The Way Home

I can’t say why I love this land the way I do. Maybe it’s the years of walking the same paths, of watching the seasons cycle in and out, the droughts come and go. Perhaps it is simply that I have so long been held in the strong arms of this arid landscape.

In any case, I welcome the shifting seasons that return us to the arroyos and piñon-juniper hills that surround us. We leave behind the high mountains, with their lush green summers and brilliant fall colors. (Long gone are the days of our radical adventures skiing and winter camping.)

Now we just mosey. Up and down the same paths we’ve taken for years. The occasional coyote, a cawing raven. Sunlight shining through the lacy gramma grass. Onto our faces.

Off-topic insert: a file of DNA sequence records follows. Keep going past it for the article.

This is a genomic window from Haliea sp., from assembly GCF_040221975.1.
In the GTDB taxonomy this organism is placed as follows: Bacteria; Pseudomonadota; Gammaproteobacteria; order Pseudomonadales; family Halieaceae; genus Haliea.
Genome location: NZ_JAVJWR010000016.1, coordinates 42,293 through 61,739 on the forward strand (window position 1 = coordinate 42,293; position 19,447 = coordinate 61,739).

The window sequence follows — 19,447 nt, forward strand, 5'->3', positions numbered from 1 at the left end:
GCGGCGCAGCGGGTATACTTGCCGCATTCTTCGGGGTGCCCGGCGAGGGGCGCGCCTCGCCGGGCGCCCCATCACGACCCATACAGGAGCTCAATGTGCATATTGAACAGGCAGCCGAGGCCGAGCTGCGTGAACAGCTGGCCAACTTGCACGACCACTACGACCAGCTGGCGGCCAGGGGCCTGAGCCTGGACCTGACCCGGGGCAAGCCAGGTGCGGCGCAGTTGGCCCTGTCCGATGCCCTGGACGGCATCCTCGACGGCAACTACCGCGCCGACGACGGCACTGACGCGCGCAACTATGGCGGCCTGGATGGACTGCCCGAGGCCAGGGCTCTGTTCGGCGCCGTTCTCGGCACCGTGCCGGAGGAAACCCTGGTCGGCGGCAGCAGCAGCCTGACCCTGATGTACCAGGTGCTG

We know these well worn trails by heart.

We’re home.



River Blessing

The River Blessing is my favorite community ritual.

It’s been happening for a couple hundred years in this same spot–San Isidro, the patron saint of farmers, is brought to the river in a procession. There’s lot’s of singing, and flowers.

Some years, there’s no water in the river. Some years, there is.

I can’t help but wonder if maybe it’s us who are blessed by the river, and not the other way around.

River Love

What a glorious and busy week it’s been in these parts.

I was consumed with getting ready for this reading featuring fifteen contributors from the book I edited (it’s still forthcoming, but soon, soon).  Yes, before I quit plastic I had a life as a literary activist. (I should put that on my tax forms instead of Extreme Eco Housewife.) The reading was dedicated to honoring a vital but much neglected part of our community: our river which was once named most endangered river in America. We had music, poems, and stories from some of the most talented writers and musicians in town, and a wonderful packed house.